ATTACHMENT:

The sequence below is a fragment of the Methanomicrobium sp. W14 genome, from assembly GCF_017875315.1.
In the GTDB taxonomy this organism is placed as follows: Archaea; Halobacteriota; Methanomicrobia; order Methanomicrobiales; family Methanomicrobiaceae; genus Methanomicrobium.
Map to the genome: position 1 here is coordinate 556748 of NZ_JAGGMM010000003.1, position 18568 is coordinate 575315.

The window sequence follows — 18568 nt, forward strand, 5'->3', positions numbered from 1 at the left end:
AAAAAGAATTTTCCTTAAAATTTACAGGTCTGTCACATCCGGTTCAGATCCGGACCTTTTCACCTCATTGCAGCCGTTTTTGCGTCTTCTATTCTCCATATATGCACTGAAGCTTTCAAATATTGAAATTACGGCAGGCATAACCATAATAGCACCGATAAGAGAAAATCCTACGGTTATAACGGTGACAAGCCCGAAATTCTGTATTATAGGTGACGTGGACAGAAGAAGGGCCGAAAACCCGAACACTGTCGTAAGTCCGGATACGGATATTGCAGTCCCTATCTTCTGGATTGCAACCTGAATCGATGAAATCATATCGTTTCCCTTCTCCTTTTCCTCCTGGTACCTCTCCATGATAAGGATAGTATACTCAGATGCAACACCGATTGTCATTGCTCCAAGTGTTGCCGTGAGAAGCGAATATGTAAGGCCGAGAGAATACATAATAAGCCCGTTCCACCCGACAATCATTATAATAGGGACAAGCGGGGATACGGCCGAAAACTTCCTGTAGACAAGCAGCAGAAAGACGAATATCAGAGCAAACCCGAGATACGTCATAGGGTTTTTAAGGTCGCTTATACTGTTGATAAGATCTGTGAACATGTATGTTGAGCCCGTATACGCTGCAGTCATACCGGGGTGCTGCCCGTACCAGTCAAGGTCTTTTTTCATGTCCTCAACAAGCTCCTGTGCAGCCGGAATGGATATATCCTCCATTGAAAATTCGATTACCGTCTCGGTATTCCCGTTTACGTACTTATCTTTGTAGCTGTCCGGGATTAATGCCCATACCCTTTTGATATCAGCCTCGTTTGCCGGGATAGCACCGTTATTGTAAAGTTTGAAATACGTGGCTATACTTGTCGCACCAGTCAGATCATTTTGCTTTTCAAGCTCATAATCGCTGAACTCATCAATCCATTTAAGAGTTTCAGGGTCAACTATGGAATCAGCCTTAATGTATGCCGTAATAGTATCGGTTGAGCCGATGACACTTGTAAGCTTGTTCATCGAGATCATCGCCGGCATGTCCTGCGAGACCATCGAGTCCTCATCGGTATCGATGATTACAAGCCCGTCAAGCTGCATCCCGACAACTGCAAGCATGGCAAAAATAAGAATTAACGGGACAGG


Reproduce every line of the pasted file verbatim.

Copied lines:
The sequence below is a fragment of the Methanomicrobium sp. W14 genome, from assembly GCF_017875315.1.
In the GTDB taxonomy this organism is placed as follows: Archaea; Halobacteriota; Methanomicrobia; order Methanomicrobiales; family Methanomicrobiaceae; genus Methanomicrobium.
Map to the genome: position 1 here is coordinate 556748 of NZ_JAGGMM010000003.1, position 18568 is coordinate 575315.

The window sequence follows — 18568 nt, forward strand, 5'->3', positions numbered from 1 at the left end:
AAAAAGAATTTTCCTTAAAATTTACAGGTCTGTCACATCCGGTTCAGATCCGGACCTTTTCACCTCATTGCAGCCGTTTTTGCGTCTTCTATTCTCCATATATGCACTGAAGCTTTCAAATATTGAAATTACGGCAGGCATAACCATAATAGCACCGATAAGAGAAAATCCTACGGTTATAACGGTGACAAGCCCGAAATTCTGTATTATAGGTGACGTGGACAGAAGAAGGGCCGAAAACCCGAACACTGTCGTAAGTCCGGATACGGATATTGCAGTCCCTATCTTCTGGATTGCAACCTGAATCGATGAAATCATATCGTTTCCCTTCTCCTTTTCCTCCTGGTACCTCTCCATGATAAGGATAGTATACTCAGATGCAACACCGATTGTCATTGCTCCAAGTGTTGCCGTGAGAAGCGAATATGTAAGGCCGAGAGAATACATAATAAGCCCGTTCCACCCGACAATCATTATAATAGGGACAAGCGGGGATACGGCCGAAAACTTCCTGTAGACAAGCAGCAGAAAGACGAATATCAGAGCAAACCCGAGATACGTCATAGGGTTTTTAAGGTCGCTTATACTGTTGATAAGATCTGTGAACATGTATGTTGAGCCCGTATACGCTGCAGTCATACCGGGGTGCTGCCCGTACCAGTCAAGGTCTTTTTTCATGTCCTCAACAAGCTCCTGTGCAGCCGGAATGGATATATCCTCCATTGAAAATTCGATTACCGTCTCGGTATTCCCGTTTACGTACTTATCTTTGTAGCTGTCCGGGATTAATGCCCATACCCTTTTGATATCAGCCTCGTTTGCCGGGATAGCACCGTTATTGTAAAGTTTGAAATACGTGGCTATACTTGTCGCACCAGTCAGATCATTTTGCTTTTCAAGCTCATAATCGCTGAACTCATCAATCCATTTAAGAGTTTCAGGGTCAACTATGGAATCAGCCTTAATGTATGCCGTAATAGTATCGGTTGAGCCGATGACACTTGTAAGCTTGTTCATCGAGATCATCGCCGGCATGTCCTGCGAGACCATCGAGTCCTCATCGGTATCGATGATTACAAGCCCGTCAAGCTGCATCCCGACAACTGCAAGCATGGCAAAAATAAGAATTAACGGGACAGG